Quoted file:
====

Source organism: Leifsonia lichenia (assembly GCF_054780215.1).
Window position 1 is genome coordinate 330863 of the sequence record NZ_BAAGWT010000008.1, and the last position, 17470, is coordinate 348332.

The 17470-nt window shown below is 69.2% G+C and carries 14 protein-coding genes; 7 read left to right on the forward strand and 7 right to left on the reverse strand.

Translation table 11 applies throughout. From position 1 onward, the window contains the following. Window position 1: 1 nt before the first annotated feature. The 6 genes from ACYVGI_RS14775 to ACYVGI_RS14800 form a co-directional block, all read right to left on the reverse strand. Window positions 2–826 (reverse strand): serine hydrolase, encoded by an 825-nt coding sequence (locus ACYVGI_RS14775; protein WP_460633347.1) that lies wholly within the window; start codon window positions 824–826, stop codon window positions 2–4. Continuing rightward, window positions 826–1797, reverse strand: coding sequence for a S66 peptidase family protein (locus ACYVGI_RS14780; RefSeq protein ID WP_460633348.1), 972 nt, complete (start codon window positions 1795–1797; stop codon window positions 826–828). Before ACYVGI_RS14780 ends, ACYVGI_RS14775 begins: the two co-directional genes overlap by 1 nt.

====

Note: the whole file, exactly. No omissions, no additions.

Source organism: Leifsonia lichenia (assembly GCF_054780215.1).
Window position 1 is genome coordinate 330863 of the sequence record NZ_BAAGWT010000008.1, and the last position, 17470, is coordinate 348332.

The 17470-nt window shown below is 69.2% G+C and carries 14 protein-coding genes; 7 read left to right on the forward strand and 7 right to left on the reverse strand.

Translation table 11 applies throughout. From position 1 onward, the window contains the following. Window position 1: 1 nt before the first annotated feature. The 6 genes from ACYVGI_RS14775 to ACYVGI_RS14800 form a co-directional block, all read right to left on the reverse strand. Window positions 2–826 (reverse strand): serine hydrolase, encoded by an 825-nt coding sequence (locus ACYVGI_RS14775; protein WP_460633347.1) that lies wholly within the window; start codon window positions 824–826, stop codon window positions 2–4. Continuing rightward, window positions 826–1797, reverse strand: coding sequence for a S66 peptidase family protein (locus ACYVGI_RS14780; RefSeq protein ID WP_460633348.1), 972 nt, complete (start codon window positions 1795–1797; stop codon window positions 826–828). Before ACYVGI_RS14780 ends, ACYVGI_RS14775 begins: the two co-directional genes overlap by 1 nt.